There is no shortage of ways to be in relation, but subject as we are to instinct and instruction, patterns emerge. Over his 30 year career as a musician, Dong-Won Kim has observed tendencies in the practice of improvisation: some performers are great communicators, playing with their eyes open; other performers are lone wolves, playing with their eyes closed. There is no judgment carried about the quality of the music produced, eyes opened or closed, but when Dong-Won references it, the orientation of the eyes is a metaphor for spirit. Some players extend the relation outward, some focus their energies inward.
Hosted by Musagetes, the International Institute for Critical Studies in Improvisation, and the Laurier Centre for Music in the Community, Dong-Won was Guelph’s Improvisor in Residence for four months over the fall of 2014, landing in Canada by way of his home in South Korea. Over that time I attended two of his performances that bore little similarity in terms of shape or sound, demonstrating Dong-Won’s range of relational skill as an improvisor.
As part of the Guelph Jazz Festival, Dong-Won performed on percussion alongside pianist Lee Pui Ming in a call and response structure that began with their voices summoning each other’s presence, an act of intention setting the ambiance of the space. This appeal for participation was eventually extended to the audience as well, our voices rising and falling with the beat of Dong-Won’s mallets on drums made of pressed metal and leather, and the purposeful fall of Pui Ming’s fingertips on grand-piano keys. In any performance, the audience gives and takes, cheering and hand-clapping, their ineffable sense of joy (or disappointment) palpitating back to the stage, like a heartbeat tended between players and the crowd. It really only speaks of my own ignorance about improvisation, but I found myself laughing, surprised at the levity of their performance. They encouraged breaking with tradition, telling us to clap whenever we wanted, a direct and immediate response to their engagement with each other as musicians. They stomped around the stage chasing each other through the tones of their steps; they jointly played the piano percussively, treating every surface as alive with the potential of sound. The joke was made that our early Sunday morning gathering mimicked religious rituals, to which Pui Ming responded with belligerent expulsions of breath to Dong-Won’s softer voicing of rhythm. In that moment I read different histories amongst them and I read a kindness in their reflections of each other as they mutually created a space to hold their distinct musical gestures.
Expanding the scale of improvisation, the culminating event of Dong-Won’s residency saw him performing alongside the Guelph Symphony Orchestra, the Guelph Youth Jazz Ensemble, dancer Georgia Simms, and musicians Daniel Fischlin, Jeff Bird, Lewis Melville, and Ben Grossman. At the centre of an over-filled stage, Dong-Won’s presence was both the engine and the support for his cast of collaborators in animating a series of journey stories entitled When Rivers Meet. Drawn from around the world, these parables invoked the necessity for tenacity of spirit as much as they demonstrated the possibility that our assumptions about the world can fall to pieces at any moment. As a form of improvisation, When Rivers Meet was shaped by a script and a schedule of practice shared by the musicians, dancer, storyteller, and technicians. As an event, the audience encountered narratives enlivened by music, dance, and projections, as much theatre as concert.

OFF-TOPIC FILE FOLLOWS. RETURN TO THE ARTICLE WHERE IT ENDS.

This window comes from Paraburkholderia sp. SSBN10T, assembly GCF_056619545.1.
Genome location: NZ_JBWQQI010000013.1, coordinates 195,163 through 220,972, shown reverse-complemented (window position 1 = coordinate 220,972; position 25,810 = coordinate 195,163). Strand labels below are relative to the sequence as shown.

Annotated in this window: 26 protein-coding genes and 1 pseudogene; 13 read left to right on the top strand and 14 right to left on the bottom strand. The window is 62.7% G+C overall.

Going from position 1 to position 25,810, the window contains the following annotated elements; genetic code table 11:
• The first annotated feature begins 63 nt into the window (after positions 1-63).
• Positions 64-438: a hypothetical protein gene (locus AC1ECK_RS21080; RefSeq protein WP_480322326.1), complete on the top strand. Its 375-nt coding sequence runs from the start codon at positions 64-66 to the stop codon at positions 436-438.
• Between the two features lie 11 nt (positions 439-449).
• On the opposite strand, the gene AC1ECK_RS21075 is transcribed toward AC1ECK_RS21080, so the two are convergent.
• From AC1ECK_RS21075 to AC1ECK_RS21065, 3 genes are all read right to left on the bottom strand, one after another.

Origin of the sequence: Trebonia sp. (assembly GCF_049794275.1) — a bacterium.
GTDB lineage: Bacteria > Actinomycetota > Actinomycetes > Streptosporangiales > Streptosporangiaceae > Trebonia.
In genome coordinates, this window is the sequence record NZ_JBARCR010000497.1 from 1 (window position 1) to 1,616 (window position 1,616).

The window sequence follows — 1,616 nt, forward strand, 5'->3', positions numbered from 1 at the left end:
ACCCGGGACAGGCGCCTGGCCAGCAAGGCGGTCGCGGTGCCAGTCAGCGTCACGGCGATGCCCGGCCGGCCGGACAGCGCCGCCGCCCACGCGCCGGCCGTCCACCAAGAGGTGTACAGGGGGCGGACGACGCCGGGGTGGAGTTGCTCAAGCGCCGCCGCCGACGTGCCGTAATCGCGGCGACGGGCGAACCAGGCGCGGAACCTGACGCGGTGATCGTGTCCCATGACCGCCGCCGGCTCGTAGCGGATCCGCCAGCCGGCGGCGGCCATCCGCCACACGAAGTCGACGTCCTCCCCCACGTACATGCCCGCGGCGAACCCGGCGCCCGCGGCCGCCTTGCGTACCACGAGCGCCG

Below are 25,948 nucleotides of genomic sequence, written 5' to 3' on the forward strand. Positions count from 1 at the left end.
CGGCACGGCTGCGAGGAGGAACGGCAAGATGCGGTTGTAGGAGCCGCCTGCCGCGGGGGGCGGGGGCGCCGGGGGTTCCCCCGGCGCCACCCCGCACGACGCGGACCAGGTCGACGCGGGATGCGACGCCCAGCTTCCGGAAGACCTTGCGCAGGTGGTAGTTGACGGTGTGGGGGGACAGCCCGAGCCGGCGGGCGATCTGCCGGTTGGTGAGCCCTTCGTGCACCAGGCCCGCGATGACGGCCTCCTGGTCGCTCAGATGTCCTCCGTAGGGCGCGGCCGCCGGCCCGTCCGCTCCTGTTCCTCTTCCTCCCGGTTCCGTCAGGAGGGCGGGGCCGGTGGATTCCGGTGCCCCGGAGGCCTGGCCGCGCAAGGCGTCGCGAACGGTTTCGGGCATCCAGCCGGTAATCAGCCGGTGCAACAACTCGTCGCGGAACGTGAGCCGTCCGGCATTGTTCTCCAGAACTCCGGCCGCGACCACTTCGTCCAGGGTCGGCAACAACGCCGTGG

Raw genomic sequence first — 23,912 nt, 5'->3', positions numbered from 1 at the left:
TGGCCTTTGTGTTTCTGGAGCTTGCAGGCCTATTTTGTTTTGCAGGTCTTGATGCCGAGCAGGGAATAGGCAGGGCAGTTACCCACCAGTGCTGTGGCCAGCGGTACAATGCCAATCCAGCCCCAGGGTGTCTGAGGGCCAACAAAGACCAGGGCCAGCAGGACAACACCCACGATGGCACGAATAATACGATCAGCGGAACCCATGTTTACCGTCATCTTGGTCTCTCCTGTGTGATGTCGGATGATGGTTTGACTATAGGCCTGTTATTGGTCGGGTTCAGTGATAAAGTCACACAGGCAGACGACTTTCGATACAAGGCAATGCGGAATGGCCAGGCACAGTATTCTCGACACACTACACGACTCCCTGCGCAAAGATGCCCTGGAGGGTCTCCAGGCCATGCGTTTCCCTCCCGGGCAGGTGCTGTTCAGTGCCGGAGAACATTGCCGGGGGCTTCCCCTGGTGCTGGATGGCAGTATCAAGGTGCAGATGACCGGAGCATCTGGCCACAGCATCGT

Challenging a caricature of improvisation as self-indulgent noodling, Dong-Won’s final gesture in Guelph asks me to recognize the ubiquity of improvisation in my own life. Improvisation is a familiar, fundamental human activity. Our everyday ways of relating to each other—timing, intonation, gesture, posture—are all improvised. People think improv is far away from what they do naturally, which is false. Improv is our natural way of being in the world; every being in the universe improvises. Dong Won would say: “Even the sun!”
The margins of improvisation were differently aligned in Dong-Won’s performances—first with Pui Ming and then with his large cast of collaborators in When Rivers Meet—but each was an exercise in keeping one’s eyes open, of being actively in relation. Dong-Won’s penchant for improvisation as correspondence required him to show up unarmed and willing to disassemble his own precious habits, which judging from the diversity of his performances, he did. Over the fall, Dong-Won revealed himself as spiritually contagious, using music as a metaphor for being together with full respect and deep curiosity, eyes open to whatever magic might unfold in a meeting of the minds.
Based on an interview with Dong-Won Kim conducted in Guelph on September 06, 2014.
Images: “When Rivers Meet”, The River Run Centre, Guelph, Ontario
cheyanne turions is an independent curator and writer who holds a degree in Philosophy from the University of British Columbia, and is currently pursing a master’s degree in Visual Studies from the University of Toronto. From the farmlands of Treaty 8, she is of settler and Indigenous ancestry. She sits on the Board of Directors for Kunstverein Toronto, the Editorial Advisory Committee for C Magazine and the Advisory Board for the Art Museum at the University of Toronto. She is the director of No Reading After the Internet (Toronto). Photo credit: Yuula Benivolski